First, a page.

Monday, 12 September 2011

Developing a new library session - Baby Rhymetimes - Fingers and Toes


Some of our visitors had been commenting for a while that they didn't bring their wee ones to storytimes because they thought they were a bit too young for the storytime group. I'd assured them that they were never too young to share stories and rhymes, but that I'd try and sort them out a session of their own; twice-monthly Baby Rhymetimes for babies 0 to 24 months are the result. As is often the case, none of the 'requesting' group came along (circumstances and timetables change so often at this stage of parenthood) and we welcomed a slew of new faces. Most of the children were between 10 weeks and 11 months.
Image by KittenBella


The content which follows is a combination of the first two baby rhymetimes. I don't intend to change the content of these sessions very much as repetition is so important for the little ones, I'll just change out the story, and just a few of the rhymes and songs.


We started with a favourite ...


Hello Song

Hello, how are you?
Hello, how are you?
Hello, how are you?
How are you today?

Hello {child's name}, how are you?
Hello {child's name}, how are you?
Hello {child's name}, how are you?
How are you today?
[moving around the group we soon got to know all the children's names]


In the second session I brought out the coloured scarves and we played peek-a-boo first and then played with the scarves with these songs and rhymes ...


Where is?

Where is {child's name}?, Where is {child's name},
There {s}he is! There {s}he is!
We're so glad to see you, we're so glad to see you,
Peek-a-boo! Peek-a-boo!

One Bright scarf
[adapted from 10 Little Fingers at Storytime Rocks]

One bright scarf waiting for the wind to blow (hold in hand)
Wiggle it high (wiggle scarf above head)
Wiggle it low (wiggle scarf by knees)
Shake it fast (wiggle scarf quickly)
Shake it slow (wiggle scarf slowly)
Put it behind your back

Where did it go? (bring out empty hands)

Then we had a selection of fingerplays (and toeplays too) ...

Round and round the Garden


Roon Aboot
[Scots Rhyme from Katie's Coo]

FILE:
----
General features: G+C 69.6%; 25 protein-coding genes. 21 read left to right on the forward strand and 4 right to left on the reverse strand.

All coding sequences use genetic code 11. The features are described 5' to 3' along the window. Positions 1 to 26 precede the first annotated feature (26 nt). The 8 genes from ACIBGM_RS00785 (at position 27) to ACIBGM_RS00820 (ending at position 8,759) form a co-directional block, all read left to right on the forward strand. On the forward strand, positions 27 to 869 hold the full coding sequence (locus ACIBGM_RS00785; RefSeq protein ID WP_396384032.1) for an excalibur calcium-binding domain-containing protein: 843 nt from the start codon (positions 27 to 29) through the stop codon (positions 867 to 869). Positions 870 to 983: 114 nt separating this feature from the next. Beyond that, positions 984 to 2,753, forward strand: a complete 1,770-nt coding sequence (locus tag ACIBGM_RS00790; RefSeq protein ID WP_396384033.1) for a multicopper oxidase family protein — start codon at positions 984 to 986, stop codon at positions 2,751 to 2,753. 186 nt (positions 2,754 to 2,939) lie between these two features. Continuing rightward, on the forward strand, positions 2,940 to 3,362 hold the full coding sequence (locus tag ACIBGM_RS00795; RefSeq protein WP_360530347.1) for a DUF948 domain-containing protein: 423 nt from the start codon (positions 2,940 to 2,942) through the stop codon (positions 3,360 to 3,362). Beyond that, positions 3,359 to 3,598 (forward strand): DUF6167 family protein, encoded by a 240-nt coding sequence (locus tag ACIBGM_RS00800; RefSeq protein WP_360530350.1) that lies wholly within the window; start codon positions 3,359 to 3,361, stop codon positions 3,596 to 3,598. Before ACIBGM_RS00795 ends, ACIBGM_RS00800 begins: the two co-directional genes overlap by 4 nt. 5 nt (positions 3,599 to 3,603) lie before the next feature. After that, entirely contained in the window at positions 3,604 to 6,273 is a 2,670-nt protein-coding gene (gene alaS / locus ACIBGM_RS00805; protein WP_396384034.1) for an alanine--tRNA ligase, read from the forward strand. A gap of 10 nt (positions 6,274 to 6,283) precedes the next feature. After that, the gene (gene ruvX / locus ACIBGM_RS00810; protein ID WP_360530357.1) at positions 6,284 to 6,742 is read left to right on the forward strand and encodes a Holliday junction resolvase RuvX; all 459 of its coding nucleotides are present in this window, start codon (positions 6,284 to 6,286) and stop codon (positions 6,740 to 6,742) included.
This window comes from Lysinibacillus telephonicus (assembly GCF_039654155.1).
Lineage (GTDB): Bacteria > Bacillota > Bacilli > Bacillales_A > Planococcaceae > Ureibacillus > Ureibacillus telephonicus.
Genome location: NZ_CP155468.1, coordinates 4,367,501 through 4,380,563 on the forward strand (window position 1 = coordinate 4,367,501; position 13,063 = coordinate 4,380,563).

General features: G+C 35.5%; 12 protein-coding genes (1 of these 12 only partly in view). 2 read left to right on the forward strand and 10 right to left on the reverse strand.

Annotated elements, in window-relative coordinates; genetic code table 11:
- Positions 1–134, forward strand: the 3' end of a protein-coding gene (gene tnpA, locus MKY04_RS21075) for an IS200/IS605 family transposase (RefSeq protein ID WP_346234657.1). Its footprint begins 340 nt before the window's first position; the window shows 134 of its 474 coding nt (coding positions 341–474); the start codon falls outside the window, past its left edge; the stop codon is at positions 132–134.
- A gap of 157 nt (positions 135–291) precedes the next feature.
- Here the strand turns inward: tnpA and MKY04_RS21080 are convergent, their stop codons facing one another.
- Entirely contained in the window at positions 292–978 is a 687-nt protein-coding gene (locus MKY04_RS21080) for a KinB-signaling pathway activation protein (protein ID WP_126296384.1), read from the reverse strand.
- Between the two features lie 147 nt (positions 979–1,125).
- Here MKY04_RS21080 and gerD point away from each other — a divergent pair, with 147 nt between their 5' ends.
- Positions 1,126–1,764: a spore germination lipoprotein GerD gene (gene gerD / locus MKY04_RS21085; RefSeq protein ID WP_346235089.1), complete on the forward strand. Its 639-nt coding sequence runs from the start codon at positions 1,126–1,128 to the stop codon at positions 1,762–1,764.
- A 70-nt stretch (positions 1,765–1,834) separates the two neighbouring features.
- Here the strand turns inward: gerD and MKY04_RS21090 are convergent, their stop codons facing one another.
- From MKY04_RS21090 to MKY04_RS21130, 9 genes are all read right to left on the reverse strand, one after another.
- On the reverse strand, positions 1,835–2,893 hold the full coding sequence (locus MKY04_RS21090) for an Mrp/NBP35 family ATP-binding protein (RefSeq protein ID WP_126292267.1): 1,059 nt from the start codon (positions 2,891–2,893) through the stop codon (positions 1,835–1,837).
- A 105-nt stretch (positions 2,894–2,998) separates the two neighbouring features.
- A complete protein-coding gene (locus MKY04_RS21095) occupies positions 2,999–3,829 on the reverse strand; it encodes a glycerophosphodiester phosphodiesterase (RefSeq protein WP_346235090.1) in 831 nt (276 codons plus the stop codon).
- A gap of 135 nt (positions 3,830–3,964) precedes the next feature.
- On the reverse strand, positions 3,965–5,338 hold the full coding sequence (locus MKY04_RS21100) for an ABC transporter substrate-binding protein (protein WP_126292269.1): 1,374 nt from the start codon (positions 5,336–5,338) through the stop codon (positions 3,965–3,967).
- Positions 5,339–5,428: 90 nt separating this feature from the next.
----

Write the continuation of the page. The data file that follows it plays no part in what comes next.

Roon aboot, roon aboot,
Catch a wee moose.
Up a bit, up a bit,
In his wee hoose.
[finishing up mussing little one's hair]


This little piggie went to market


Ten Little Toesies
[adapted from 10 little Indians]

One little, two little, three little toesies,
Four little, five little, six little toesies,
Seven little, eight little, nine little toesies,
Ten little tickley toes!
[then back again]


[ .. in preparation for a story  ...]


The Wiggle Song

I wiggle my fingers,
I wiggle my toes,
I wiggle my ears and I wiggle my nose,
Now that the wiggles are all out of me,
Let's cuddle up and have a sto-ry.
[just a small variation in the last line there!]


STORY: Ten little fingers and ten little toes, Mem Fox
[this book was spot on - the right length, good repetition, nice rhythm & lots of pics of multicultural babies]


One, two, three, four, five

One, two, three, four, five,
Once I caught a fish alive,
Six, seven, eight, nine ten,
[etc.]


Head, shoulders, knees and toes
[sitting down]


The more we get together
[rocking back and forth, either on lap or in arms]


... and finally ...
Twinkle, twinkle, little star

The twenty minutes flew by and everyone seemed to enjoy it.  Some of the babies responded well to rhythms, so next time we'll incorporate our home-made shakers [more about them in a later post]. 

2 comments:

  1. I love these rhymes! Particularly the Roon Aboot one! And the Wiggle Song is great for preparing for a story. I might have to use it in storytime whenever the kids are a little restless!

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  2. I love the Wiggle Song, I seem to use it for all ages of storytimes as a signal that the story is about to start - also when wiggling your nose is a great time for collegues to take the silliest photos of you (and no, I don't want to share, but try it for yourself)!

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